My grandfather was a duck trapper
He could do it with just dragnets and ropes
My grandmother could sew new dresses out of old cloth
I don’t know if they had any dreams or hopes

I had ’em once though, I suppose, to go along
With all the ring-dancin’ Christmas carols on all of the Christmas eves
I left all my dreams and hopes
Buried under tobacco leaves

All this waiting.
Waiting for the rain to
stop. Waiting in traffic.
Waiting for the bill.
Waiting at the airport
for an old friend.
Waiting to depart.
Then,
there’s the big waiting:
waiting to grow up. Waiting
for love. Waiting to show your
your parents that when you
have kids you’ll be different.
Waiting to retire. Waiting for
death.
Why do we think waiting
is the antithesis of life
when it is almost
all of it?

Both my parents had a great influence on me. I never heard my father use a profane or even a slang word. I always respected him because of his complete integrity. In his business dealings his handshake was like a contract. He was as good as his word. Of all the people I have ever known, my mother had the greatest influence on me.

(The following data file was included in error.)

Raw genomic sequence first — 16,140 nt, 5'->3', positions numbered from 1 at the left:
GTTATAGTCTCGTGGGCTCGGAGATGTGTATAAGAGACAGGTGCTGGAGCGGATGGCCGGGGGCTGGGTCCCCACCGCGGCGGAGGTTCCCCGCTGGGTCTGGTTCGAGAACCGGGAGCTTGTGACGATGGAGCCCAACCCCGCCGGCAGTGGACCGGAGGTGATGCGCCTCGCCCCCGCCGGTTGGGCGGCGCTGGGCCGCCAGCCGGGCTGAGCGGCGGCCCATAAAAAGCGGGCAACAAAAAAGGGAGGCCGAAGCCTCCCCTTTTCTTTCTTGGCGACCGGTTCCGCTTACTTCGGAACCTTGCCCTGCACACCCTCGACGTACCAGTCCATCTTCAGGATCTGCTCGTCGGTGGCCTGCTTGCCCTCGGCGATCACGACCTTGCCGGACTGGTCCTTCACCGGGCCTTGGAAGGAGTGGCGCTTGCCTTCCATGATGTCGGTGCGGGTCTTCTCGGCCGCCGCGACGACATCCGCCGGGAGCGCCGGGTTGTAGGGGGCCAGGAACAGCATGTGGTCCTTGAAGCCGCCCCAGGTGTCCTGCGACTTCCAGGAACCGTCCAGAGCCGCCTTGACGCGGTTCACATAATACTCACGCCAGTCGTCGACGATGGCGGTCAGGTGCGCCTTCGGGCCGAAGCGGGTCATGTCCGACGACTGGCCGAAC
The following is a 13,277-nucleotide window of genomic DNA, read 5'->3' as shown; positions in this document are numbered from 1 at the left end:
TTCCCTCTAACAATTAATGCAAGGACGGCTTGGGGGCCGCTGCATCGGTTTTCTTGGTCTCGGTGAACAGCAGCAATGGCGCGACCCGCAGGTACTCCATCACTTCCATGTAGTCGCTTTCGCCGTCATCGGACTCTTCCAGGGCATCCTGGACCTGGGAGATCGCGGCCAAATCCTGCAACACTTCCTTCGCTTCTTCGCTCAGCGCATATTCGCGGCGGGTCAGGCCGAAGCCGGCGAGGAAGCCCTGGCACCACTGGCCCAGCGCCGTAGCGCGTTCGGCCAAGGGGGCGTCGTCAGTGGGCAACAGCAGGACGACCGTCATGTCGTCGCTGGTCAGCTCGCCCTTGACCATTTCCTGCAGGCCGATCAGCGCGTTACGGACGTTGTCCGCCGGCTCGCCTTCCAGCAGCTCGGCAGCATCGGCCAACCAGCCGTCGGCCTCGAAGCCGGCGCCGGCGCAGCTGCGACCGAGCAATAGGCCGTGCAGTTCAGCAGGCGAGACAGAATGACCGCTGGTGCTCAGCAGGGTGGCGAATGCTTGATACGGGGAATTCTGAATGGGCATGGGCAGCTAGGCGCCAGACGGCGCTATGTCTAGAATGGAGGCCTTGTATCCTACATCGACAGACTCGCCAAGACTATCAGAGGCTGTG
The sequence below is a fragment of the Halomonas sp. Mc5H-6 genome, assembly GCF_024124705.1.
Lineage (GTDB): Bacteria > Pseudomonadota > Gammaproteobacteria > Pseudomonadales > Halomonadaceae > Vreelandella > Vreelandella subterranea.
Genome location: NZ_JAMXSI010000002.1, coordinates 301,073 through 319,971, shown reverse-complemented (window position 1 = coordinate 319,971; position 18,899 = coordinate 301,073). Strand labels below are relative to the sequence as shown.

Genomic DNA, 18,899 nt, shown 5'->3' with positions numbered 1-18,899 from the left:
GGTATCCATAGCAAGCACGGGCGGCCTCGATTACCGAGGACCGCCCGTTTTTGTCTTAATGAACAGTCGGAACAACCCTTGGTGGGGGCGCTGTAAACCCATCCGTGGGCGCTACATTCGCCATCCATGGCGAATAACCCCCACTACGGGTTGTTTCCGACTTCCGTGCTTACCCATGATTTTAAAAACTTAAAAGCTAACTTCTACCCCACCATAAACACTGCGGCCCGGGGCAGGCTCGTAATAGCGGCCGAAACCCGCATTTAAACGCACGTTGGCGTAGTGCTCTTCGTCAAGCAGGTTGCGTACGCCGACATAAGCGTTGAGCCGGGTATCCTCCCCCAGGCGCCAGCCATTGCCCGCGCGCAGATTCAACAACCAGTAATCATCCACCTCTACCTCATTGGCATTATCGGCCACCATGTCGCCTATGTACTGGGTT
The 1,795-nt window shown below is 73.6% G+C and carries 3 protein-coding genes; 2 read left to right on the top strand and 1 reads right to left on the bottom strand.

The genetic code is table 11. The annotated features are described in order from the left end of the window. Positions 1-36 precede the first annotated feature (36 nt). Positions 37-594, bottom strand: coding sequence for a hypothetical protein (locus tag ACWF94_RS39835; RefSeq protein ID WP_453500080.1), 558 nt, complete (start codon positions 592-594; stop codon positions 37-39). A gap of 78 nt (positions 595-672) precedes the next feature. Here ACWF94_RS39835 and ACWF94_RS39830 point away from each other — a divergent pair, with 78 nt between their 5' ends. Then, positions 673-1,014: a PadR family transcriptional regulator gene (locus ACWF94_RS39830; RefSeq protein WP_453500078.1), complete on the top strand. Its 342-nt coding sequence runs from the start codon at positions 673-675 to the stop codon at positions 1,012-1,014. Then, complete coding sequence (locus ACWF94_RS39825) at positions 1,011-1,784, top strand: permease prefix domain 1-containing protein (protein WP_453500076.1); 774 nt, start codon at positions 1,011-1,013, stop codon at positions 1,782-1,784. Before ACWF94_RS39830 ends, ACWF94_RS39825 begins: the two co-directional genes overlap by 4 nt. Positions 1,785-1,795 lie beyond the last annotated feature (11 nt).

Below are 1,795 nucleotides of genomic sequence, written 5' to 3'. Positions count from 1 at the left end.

That first pregnancy is a long sea journey to a country where you don’t know the language, where land is in sight for such a long time that after a while it’s just the horizon – and then one day birds wheel over that dark shape and it’s suddenly close, and all you can do is hope like hell that you’ve had the right shots.

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